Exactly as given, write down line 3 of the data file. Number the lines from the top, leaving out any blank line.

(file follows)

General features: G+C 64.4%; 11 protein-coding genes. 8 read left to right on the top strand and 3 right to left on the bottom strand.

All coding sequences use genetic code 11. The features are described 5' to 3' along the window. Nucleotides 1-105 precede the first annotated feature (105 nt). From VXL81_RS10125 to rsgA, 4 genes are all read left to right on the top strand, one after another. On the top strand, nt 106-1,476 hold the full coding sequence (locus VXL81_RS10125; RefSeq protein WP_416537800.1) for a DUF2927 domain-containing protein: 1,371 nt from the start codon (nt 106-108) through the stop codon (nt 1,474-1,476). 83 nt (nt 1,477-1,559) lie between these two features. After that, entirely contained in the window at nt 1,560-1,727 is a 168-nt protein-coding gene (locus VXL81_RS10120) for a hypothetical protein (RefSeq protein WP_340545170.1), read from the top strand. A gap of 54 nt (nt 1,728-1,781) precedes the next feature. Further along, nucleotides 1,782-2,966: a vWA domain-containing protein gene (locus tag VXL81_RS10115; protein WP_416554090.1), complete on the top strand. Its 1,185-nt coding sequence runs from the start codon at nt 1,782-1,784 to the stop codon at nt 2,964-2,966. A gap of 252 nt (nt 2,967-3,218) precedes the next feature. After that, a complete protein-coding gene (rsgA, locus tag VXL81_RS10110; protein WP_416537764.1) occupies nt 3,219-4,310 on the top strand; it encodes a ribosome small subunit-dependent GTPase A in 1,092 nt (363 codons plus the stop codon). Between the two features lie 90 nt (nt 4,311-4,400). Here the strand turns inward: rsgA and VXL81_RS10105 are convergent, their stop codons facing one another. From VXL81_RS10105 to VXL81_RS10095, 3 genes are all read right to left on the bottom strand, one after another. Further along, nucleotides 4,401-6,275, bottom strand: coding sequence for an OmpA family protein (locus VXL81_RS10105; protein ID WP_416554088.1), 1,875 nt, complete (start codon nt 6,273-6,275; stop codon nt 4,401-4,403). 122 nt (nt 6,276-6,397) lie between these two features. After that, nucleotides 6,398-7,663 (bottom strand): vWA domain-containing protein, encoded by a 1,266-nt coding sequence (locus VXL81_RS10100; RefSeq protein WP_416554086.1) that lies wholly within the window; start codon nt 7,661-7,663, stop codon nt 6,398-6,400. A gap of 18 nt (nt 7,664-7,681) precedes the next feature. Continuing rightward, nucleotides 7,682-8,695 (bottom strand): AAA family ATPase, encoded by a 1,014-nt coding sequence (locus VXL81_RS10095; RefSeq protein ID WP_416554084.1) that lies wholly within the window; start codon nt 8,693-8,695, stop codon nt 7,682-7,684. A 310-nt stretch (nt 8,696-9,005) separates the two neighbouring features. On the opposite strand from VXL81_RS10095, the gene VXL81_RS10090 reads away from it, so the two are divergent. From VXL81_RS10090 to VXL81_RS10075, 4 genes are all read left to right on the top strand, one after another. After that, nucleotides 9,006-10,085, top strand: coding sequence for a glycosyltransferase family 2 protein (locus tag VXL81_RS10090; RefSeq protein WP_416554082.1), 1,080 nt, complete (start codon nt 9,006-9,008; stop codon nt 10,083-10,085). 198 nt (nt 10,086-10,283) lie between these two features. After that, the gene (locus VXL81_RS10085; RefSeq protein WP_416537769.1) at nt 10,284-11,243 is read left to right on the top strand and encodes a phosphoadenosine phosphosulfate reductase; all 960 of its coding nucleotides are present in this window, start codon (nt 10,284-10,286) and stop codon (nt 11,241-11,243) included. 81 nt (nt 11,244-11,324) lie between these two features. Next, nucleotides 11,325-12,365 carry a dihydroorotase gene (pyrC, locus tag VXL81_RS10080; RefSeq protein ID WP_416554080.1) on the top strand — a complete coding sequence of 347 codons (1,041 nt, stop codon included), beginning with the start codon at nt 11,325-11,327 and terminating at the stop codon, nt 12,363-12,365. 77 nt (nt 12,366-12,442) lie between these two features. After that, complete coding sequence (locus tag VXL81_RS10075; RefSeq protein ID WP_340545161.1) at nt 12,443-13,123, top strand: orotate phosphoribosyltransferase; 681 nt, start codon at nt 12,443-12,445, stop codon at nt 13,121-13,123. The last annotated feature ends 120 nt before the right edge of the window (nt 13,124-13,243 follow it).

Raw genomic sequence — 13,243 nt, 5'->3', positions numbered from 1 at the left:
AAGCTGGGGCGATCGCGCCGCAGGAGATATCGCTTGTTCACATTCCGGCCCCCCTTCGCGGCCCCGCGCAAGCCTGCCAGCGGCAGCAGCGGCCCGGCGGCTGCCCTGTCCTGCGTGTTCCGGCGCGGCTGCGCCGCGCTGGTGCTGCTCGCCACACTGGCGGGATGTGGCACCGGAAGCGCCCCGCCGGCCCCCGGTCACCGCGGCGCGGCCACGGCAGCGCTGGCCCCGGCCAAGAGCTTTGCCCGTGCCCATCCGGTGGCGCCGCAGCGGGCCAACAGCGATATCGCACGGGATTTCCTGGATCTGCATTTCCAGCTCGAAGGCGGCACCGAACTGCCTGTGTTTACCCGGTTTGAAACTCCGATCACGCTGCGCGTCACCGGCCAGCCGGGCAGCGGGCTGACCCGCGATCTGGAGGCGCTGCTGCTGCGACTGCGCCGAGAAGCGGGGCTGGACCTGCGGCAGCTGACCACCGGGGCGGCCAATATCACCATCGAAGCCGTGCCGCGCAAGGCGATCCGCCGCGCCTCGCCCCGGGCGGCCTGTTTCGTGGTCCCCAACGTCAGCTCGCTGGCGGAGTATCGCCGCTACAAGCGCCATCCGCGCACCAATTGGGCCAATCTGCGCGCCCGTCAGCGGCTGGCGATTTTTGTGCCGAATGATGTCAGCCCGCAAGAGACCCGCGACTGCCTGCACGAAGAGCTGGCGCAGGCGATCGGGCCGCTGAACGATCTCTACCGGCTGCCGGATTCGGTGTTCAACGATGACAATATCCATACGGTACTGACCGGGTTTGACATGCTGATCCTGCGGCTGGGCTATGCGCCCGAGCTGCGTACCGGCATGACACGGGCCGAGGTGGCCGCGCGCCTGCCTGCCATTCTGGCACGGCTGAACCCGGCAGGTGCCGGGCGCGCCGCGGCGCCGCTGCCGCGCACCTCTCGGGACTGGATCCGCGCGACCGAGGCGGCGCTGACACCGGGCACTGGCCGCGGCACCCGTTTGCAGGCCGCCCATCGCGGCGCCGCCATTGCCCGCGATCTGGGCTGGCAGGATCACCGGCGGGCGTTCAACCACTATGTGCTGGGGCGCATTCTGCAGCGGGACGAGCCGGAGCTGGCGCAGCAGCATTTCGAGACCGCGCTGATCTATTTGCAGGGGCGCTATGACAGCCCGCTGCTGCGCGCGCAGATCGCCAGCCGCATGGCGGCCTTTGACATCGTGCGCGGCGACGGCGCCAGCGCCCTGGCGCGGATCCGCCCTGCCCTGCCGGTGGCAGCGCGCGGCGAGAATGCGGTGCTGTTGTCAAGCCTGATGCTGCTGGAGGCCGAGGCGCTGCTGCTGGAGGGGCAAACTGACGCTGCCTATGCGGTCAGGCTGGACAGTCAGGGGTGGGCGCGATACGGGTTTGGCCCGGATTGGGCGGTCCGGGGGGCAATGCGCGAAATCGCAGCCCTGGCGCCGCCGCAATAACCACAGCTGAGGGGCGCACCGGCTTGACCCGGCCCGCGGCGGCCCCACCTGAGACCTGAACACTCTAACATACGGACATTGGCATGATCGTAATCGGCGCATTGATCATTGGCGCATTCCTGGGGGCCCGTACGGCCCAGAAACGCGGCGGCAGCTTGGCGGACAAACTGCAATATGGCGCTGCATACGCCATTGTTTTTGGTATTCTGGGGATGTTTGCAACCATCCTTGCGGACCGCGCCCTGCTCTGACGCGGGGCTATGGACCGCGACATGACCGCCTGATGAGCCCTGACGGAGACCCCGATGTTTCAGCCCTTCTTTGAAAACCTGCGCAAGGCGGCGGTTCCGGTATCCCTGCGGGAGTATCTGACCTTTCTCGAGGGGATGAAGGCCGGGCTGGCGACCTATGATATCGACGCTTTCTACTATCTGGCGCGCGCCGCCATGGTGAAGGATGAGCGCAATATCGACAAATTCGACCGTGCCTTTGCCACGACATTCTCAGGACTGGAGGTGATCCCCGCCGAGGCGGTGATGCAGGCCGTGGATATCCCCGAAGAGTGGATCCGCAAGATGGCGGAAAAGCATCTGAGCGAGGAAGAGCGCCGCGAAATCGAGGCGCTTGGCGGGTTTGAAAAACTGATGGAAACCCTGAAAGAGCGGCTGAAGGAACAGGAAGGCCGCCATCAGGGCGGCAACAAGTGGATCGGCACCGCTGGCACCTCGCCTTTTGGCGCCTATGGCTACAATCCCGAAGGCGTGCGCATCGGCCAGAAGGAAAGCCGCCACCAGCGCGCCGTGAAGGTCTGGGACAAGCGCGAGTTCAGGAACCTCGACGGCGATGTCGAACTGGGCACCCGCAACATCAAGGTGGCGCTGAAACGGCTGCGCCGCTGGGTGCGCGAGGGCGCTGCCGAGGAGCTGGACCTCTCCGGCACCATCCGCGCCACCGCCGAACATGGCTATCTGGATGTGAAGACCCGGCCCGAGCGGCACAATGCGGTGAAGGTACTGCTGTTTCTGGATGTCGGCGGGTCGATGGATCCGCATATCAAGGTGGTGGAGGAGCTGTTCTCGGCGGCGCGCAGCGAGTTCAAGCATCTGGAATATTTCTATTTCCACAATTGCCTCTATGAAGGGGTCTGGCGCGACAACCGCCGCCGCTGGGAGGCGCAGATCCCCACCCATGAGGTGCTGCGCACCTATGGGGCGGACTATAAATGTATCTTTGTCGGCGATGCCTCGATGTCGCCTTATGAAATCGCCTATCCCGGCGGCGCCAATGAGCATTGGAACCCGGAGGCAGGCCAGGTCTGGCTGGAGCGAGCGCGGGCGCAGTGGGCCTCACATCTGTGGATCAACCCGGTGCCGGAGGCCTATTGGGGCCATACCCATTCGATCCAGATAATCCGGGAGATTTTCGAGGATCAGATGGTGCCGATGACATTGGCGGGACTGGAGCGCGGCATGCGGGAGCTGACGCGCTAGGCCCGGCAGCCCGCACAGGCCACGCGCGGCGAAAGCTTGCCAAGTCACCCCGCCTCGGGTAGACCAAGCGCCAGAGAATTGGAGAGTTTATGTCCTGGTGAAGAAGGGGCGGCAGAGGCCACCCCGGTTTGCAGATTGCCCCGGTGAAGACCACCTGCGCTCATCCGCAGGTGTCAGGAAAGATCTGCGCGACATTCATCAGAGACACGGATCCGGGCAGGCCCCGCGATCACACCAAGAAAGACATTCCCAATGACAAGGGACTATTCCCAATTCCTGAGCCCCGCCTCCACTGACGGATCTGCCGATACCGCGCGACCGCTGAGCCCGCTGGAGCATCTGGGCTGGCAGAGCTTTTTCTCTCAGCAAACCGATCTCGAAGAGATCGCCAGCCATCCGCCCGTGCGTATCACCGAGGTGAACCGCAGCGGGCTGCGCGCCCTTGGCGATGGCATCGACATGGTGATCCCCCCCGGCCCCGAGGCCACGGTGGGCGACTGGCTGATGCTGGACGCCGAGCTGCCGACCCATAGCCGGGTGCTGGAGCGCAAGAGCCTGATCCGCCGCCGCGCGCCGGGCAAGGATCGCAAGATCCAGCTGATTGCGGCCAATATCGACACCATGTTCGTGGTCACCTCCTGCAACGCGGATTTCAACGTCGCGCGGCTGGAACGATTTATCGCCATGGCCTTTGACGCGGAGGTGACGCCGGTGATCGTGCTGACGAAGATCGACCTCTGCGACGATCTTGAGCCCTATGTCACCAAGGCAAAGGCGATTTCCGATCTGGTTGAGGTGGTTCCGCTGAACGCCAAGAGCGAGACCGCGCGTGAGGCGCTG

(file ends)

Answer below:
Raw genomic sequence — 13,243 nt, 5'->3', positions numbered from 1 at the left: